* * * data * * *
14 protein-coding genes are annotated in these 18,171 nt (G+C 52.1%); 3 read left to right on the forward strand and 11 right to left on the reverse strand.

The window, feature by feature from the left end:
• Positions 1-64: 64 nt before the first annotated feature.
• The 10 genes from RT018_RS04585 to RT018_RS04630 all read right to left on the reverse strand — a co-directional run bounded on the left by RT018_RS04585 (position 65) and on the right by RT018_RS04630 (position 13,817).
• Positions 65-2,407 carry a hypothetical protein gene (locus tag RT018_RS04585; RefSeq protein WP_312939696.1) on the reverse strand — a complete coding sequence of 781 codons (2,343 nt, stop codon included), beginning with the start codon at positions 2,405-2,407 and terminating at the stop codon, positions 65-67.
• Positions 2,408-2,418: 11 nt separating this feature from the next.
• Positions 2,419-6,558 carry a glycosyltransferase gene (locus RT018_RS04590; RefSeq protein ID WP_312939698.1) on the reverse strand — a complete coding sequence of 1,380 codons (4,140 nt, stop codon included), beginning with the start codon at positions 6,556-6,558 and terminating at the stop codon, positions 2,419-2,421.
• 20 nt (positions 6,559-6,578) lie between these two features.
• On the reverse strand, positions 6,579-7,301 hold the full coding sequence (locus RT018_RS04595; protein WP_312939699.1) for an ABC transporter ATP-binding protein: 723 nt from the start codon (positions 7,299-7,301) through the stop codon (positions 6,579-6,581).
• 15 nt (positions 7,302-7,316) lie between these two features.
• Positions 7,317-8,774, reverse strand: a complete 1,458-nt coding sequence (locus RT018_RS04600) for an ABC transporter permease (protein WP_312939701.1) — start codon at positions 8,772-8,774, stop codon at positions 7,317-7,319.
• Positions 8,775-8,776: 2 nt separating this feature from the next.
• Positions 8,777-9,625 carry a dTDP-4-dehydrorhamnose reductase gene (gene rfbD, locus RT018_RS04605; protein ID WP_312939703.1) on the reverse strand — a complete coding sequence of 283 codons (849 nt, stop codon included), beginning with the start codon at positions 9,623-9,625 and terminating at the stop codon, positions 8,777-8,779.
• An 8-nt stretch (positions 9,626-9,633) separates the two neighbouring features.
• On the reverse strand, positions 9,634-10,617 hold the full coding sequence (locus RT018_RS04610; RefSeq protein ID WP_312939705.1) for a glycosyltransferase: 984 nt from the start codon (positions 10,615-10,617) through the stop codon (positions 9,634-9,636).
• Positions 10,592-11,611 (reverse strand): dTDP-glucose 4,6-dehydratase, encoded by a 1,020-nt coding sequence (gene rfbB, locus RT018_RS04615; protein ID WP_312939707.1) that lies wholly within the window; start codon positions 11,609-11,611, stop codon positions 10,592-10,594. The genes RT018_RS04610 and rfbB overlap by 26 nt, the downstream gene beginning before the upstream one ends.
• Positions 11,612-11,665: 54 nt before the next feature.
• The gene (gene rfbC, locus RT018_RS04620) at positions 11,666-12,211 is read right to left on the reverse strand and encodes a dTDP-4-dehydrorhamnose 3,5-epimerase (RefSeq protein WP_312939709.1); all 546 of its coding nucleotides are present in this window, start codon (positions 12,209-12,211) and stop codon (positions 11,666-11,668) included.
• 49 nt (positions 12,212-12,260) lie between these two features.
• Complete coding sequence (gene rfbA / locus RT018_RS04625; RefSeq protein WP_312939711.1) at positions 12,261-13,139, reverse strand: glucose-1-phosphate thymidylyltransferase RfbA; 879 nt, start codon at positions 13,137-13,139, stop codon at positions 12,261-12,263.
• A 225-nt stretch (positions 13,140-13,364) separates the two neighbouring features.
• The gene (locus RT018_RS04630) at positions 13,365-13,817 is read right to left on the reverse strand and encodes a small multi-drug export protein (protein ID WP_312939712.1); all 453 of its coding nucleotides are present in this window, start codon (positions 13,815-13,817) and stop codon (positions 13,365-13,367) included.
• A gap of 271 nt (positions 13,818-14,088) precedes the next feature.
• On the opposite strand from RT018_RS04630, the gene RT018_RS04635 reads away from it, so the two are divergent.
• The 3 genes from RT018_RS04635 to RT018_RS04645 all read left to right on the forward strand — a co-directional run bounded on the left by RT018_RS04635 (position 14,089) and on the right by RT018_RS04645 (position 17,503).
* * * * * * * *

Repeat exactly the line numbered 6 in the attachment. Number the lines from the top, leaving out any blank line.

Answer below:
• Positions 2,408-2,418: 11 nt separating this feature from the next.